Assistance for Affected Individuals and Families Can Include as Required:
• Rental payments for temporary housing for those whose homes are unlivable. Initial assistance may be provided for up to three months for homeowners and at least one month for renters. Assistance may be extended if requested after the initial period based on a review of individual applicant requirements. (Source: FEMA funded and administered.)
• Grants for home repairs and replacement of essential household items not covered by insurance to make damaged dwellings safe, sanitary and functional. (Source: FEMA funded and administered.)
• Grants to replace personal property and help meet medical, dental, funeral, transportation and other serious disaster-related needs not covered by insurance or other federal, tribe and charitable aid programs. (Source: FEMA funded at 75 percent of total eligible costs; 25 percent funded by the tribe.)
• Unemployment payments up to 26 weeks for workers who temporarily lost jobs because of the disaster and who do not qualify for tribal benefits, such as self-employed individuals. (Source: FEMA funded; tribe administered.)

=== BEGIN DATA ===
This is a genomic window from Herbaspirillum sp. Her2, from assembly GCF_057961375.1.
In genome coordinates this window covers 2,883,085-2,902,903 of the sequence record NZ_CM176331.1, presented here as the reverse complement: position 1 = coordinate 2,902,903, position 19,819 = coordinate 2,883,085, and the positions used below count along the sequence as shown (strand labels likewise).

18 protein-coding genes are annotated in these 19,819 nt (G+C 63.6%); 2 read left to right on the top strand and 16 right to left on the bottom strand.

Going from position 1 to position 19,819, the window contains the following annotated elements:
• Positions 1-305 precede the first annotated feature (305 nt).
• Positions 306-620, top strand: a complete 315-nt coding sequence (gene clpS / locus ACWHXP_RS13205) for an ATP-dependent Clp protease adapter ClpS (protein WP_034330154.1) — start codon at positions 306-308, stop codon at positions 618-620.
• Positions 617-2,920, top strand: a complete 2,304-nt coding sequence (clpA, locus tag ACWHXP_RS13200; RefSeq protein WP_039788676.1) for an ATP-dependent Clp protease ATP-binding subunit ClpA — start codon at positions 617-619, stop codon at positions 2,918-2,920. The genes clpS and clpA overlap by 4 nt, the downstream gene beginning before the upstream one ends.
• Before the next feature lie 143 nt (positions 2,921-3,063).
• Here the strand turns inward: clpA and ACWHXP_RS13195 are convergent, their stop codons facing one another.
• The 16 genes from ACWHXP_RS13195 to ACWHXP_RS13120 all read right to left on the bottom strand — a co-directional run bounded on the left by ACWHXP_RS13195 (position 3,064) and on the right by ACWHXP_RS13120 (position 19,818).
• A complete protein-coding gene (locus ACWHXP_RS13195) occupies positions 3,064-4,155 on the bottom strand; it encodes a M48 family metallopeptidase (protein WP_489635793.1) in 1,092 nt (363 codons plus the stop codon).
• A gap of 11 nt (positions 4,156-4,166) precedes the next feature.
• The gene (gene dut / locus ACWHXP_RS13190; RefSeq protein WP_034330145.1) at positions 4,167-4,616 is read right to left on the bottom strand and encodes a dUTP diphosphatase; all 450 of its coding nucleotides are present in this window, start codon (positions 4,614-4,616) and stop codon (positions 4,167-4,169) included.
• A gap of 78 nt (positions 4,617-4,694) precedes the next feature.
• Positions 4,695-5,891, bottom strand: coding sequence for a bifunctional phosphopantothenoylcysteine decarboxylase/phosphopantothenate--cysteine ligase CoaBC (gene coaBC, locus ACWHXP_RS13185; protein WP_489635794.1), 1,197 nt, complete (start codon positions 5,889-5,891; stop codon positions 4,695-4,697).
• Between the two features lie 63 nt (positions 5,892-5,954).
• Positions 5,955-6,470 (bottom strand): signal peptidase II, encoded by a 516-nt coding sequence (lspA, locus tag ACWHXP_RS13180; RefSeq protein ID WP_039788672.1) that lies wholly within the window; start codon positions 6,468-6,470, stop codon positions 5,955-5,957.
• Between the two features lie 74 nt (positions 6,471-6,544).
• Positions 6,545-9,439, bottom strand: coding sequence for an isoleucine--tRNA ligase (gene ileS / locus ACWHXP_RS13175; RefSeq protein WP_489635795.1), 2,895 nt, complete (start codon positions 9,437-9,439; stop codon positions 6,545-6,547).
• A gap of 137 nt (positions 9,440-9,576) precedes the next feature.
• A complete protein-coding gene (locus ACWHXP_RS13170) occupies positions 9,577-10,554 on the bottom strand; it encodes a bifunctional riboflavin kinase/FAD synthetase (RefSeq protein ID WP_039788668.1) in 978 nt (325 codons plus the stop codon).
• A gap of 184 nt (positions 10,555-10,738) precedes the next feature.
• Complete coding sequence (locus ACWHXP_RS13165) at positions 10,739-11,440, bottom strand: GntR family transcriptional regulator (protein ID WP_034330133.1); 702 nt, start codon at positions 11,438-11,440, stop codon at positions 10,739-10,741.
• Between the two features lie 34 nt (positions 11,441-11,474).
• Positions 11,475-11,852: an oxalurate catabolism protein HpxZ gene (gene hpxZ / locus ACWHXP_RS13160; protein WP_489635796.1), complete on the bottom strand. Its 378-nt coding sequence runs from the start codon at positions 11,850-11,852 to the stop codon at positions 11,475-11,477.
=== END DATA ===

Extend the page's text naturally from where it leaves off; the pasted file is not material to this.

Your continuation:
• Low-interest loans to cover residential losses not fully compensated by insurance. Loans available up to $200,000 for primary residence; $40,000 for personal property, including renter losses. Loans available up to $2 million for business property losses not fully compensated by insurance. (Source: U.S. Small Business Administration.)
• Loans up to $2 million for small businesses, small agricultural cooperatives and most private, non-profit organizations of all sizes that have suffered disaster-related cash flow problems and need funds for working capital to recover from the disaster’s adverse economic impact. This loan in combination with a property loss loan cannot exceed a total of $2 million. (Source: U.S. Small Business Administration.)
• Loans up to $500,000 for farmers, ranchers and aquaculture operators to cover production and property losses, excluding primary residence. (Source: Farm Service Agency, U.S. Dept. of Agriculture.)
• Other relief programs: Crisis counseling for those traumatized by the disaster; income tax assistance for filing casualty losses; advisory assistance for legal, veterans’ benefits and social security matters.